The fuss over “critical race theory” in 2021 was much ado about nothing, but it did produce benefits. It got the Utah education community thinking about what equality in education really means and how to teach about the phenomenon of discrimination. Now Utah is doing what we usually do pretty well—shaping our own solution to a national issue.
In August 2021, about 40 parents and several students appeared before the South Sanpete School Board to make sure critical race theory was not taught and would not be taught in the district.
We suspect the parents had picked up the idea from social media and possibly from some far-right cable channels that critical race theory was a terrible concept that was spreading like wildfire through American schools. That premise is false.
Critical race theory is the idea that racism has been the driving force in American history. It is one of dozens of theories of American history that is examined in graduate schools, primarily at the doctoral level. It has never been taught in K-12 schools in Utah.
Nor is there any evidence the theory has gained any traction nationwide. The Association of American Educators, a nonpartisan educator group, conducted a survey and received more than 1,100 responses from teachers throughout the country. Ninety-six percent said their school districts did not require them to teach critical race theory.
Another problem with the appearance of the parents was that it was two months late. On June 4, 2021, the Utah State Board of Education (USBE), after four hours of debate and nearly 30 amendments, passed R277-328, an administrative rule on how issues of equality and nondiscrimination are to be handled in Utah public schools. In other words, by the time the parents came to the school board, the issues they raised had already been decided.
The USBE rule boils down to four points:
First, Utah schools must provide equal educational opportunity to all students regardless of race, religion, sexual orientation, or membership in any other protected class. Schools should take into account each student’s needs and background. However, equal opportunity does not guarantee all students will achieve the same outcomes.
Second, the rule bans any instruction that suggests that any race, religion, sexual orientation, gender identity, etc. makes a person superior or inferior to people from a different race, religion, or protected class.
Third, the rule tells educators not to teach that their students today are responsible for wrongs inflicted on a given race, religion, or protected class in the past.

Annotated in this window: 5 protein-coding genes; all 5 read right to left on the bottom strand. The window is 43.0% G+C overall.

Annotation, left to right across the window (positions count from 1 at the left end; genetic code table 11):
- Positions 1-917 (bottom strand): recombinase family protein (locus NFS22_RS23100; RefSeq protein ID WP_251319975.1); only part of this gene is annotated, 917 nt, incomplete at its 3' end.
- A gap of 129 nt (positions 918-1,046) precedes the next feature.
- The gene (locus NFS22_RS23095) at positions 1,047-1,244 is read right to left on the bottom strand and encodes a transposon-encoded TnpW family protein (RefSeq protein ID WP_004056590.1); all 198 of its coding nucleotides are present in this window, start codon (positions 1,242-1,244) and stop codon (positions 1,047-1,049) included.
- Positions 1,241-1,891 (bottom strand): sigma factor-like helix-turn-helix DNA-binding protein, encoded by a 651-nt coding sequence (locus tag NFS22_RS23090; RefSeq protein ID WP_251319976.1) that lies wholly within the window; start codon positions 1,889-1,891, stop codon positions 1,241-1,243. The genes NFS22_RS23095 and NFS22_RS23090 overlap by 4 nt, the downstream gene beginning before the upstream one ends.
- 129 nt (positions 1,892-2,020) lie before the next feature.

Fourth, the rule encourages instruction about and discussion of discrimination and other issues related to race, religion, sexual orientation, gender identity, etc. But it says educators should present all sides of such issues and should not express their personal opinions on the matters.
Just recently, the Utah State Office of Education released a PowerPoint presentation, consisting of 17 slides, to inform educators statewide about R277-328. Last week, the North Sanpete School Board previewed the training. Superintendent Nan Ault said the training would first be presented to administrators and then taken out to educators in all schools in North Sanpete.
R277-328 mostly talks about philosophy and approach to issues of discrimination. But a couple of weeks ago, on Martin Luther King Day, the Utah Legislature announced the formation of a bipartisan working group to work with the USBE on a diversity curriculum. In other words, it appears the working group will be delving into the content.
One of the members, Sen. Luz Escamilla, D-Salt Lake City, described the formation of the group as “an exciting moment.” She said, “The opportunity to shape a comprehensive, inclusive curriculum—embracing the whole history of our state—is critical.”
Let’s face it: Despite a lot of progress since the civil rights movement, too many Americans and Utahns have unfavorable stereotypes of people based on race, religion, sexual orientation, etc. Our history books don’t always give a balanced picture of our national flaws along with our national achievements. Utah leaders seem intent on changing some of that for our children and grandchildren. Education is the logical place to start.